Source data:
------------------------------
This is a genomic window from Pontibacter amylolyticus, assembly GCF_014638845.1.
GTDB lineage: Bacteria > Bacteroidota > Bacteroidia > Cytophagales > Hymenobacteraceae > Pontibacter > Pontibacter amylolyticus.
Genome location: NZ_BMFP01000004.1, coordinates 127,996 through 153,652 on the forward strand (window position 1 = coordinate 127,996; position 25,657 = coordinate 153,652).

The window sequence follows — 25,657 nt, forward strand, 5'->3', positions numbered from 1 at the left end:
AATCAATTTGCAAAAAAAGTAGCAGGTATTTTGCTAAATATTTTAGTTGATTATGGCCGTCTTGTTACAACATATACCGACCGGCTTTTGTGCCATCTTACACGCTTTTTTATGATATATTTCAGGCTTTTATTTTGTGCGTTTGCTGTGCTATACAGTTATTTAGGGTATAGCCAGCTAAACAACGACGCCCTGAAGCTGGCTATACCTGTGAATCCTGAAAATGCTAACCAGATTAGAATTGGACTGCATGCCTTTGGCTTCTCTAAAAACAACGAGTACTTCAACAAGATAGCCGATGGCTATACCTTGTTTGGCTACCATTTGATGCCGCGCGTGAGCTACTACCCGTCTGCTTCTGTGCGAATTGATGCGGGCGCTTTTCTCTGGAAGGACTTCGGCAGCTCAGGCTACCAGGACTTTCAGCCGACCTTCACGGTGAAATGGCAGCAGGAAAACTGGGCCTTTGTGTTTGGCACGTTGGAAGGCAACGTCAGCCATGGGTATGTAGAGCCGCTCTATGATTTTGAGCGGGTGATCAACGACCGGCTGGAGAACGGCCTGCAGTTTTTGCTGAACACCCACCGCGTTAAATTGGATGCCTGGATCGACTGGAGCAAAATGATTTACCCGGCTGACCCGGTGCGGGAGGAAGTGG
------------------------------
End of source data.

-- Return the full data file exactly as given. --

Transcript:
This is a genomic window from Pontibacter amylolyticus, assembly GCF_014638845.1.
GTDB lineage: Bacteria > Bacteroidota > Bacteroidia > Cytophagales > Hymenobacteraceae > Pontibacter > Pontibacter amylolyticus.
Genome location: NZ_BMFP01000004.1, coordinates 127,996 through 153,652 on the forward strand (window position 1 = coordinate 127,996; position 25,657 = coordinate 153,652).

The window sequence follows — 25,657 nt, forward strand, 5'->3', positions numbered from 1 at the left end:
AATCAATTTGCAAAAAAAGTAGCAGGTATTTTGCTAAATATTTTAGTTGATTATGGCCGTCTTGTTACAACATATACCGACCGGCTTTTGTGCCATCTTACACGCTTTTTTATGATATATTTCAGGCTTTTATTTTGTGCGTTTGCTGTGCTATACAGTTATTTAGGGTATAGCCAGCTAAACAACGACGCCCTGAAGCTGGCTATACCTGTGAATCCTGAAAATGCTAACCAGATTAGAATTGGACTGCATGCCTTTGGCTTCTCTAAAAACAACGAGTACTTCAACAAGATAGCCGATGGCTATACCTTGTTTGGCTACCATTTGATGCCGCGCGTGAGCTACTACCCGTCTGCTTCTGTGCGAATTGATGCGGGCGCTTTTCTCTGGAAGGACTTCGGCAGCTCAGGCTACCAGGACTTTCAGCCGACCTTCACGGTGAAATGGCAGCAGGAAAACTGGGCCTTTGTGTTTGGCACGTTGGAAGGCAACGTCAGCCATGGGTATGTAGAGCCGCTCTATGATTTTGAGCGGGTGATCAACGACCGGCTGGAGAACGGCCTGCAGTTTTTGCTGAACACCCACCGCGTTAAATTGGATGCCTGGATCGACTGGAGCAAAATGATTTACCCGGCTGACCCGGTGCGGGAGGAAGTGG